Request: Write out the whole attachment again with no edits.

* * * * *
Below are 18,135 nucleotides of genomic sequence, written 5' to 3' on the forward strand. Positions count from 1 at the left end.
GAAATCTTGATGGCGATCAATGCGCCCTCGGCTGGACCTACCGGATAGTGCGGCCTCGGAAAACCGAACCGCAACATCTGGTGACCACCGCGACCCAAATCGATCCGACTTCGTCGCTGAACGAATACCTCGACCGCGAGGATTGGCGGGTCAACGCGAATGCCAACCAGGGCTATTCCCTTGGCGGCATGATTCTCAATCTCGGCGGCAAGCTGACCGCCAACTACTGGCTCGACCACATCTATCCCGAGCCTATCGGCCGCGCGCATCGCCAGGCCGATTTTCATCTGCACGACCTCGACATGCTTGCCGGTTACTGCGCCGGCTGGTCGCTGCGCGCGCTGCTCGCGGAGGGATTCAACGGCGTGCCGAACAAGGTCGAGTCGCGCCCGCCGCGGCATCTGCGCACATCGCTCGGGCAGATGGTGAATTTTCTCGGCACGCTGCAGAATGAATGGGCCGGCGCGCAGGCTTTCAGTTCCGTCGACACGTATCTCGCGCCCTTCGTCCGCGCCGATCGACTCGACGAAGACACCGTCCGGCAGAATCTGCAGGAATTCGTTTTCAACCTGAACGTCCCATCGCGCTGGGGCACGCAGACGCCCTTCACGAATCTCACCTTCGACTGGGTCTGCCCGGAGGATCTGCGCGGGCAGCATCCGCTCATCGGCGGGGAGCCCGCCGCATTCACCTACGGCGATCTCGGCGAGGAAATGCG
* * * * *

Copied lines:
Below are 18,135 nucleotides of genomic sequence, written 5' to 3' on the forward strand. Positions count from 1 at the left end.
GAAATCTTGATGGCGATCAATGCGCCCTCGGCTGGACCTACCGGATAGTGCGGCCTCGGAAAACCGAACCGCAACATCTGGTGACCACCGCGACCCAAATCGATCCGACTTCGTCGCTGAACGAATACCTCGACCGCGAGGATTGGCGGGTCAACGCGAATGCCAACCAGGGCTATTCCCTTGGCGGCATGATTCTCAATCTCGGCGGCAAGCTGACCGCCAACTACTGGCTCGACCACATCTATCCCGAGCCTATCGGCCGCGCGCATCGCCAGGCCGATTTTCATCTGCACGACCTCGACATGCTTGCCGGTTACTGCGCCGGCTGGTCGCTGCGCGCGCTGCTCGCGGAGGGATTCAACGGCGTGCCGAACAAGGTCGAGTCGCGCCCGCCGCGGCATCTGCGCACATCGCTCGGGCAGATGGTGAATTTTCTCGGCACGCTGCAGAATGAATGGGCCGGCGCGCAGGCTTTCAGTTCCGTCGACACGTATCTCGCGCCCTTCGTCCGCGCCGATCGACTCGACGAAGACACCGTCCGGCAGAATCTGCAGGAATTCGTTTTCAACCTGAACGTCCCATCGCGCTGGGGCACGCAGACGCCCTTCACGAATCTCACCTTCGACTGGGTCTGCCCGGAGGATCTGCGCGGGCAGCATCCGCTCATCGGCGGGGAGCCCGCCGCATTCACCTACGGCGATCTCGGCGAGGAAATGCG